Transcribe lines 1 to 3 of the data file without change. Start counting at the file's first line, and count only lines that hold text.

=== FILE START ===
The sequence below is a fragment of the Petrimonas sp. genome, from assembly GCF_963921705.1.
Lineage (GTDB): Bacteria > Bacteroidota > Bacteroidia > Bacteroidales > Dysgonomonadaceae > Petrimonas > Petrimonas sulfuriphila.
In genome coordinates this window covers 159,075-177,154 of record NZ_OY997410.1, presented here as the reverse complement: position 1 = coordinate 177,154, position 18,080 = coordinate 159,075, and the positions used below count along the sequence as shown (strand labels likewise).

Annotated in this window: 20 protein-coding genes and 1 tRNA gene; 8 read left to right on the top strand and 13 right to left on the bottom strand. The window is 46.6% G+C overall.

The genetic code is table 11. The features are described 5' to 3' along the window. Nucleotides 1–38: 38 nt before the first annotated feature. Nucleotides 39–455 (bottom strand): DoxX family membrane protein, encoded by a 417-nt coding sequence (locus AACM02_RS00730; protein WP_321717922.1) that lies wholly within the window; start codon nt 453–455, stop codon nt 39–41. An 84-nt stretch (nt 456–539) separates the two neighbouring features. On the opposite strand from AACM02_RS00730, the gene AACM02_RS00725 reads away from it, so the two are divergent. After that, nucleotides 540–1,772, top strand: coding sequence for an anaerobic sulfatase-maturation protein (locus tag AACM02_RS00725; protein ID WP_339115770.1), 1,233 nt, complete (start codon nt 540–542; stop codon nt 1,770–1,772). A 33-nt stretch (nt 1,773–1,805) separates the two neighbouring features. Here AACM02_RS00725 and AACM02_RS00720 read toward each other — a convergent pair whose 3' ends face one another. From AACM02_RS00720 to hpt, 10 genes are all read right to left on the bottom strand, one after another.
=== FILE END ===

The sequence below is a fragment of the Petrimonas sp. genome, from assembly GCF_963921705.1.
Lineage (GTDB): Bacteria > Bacteroidota > Bacteroidia > Bacteroidales > Dysgonomonadaceae > Petrimonas > Petrimonas sulfuriphila.
In genome coordinates this window covers 159,075-177,154 of record NZ_OY997410.1, presented here as the reverse complement: position 1 = coordinate 177,154, position 18,080 = coordinate 159,075, and the positions used below count along the sequence as shown (strand labels likewise).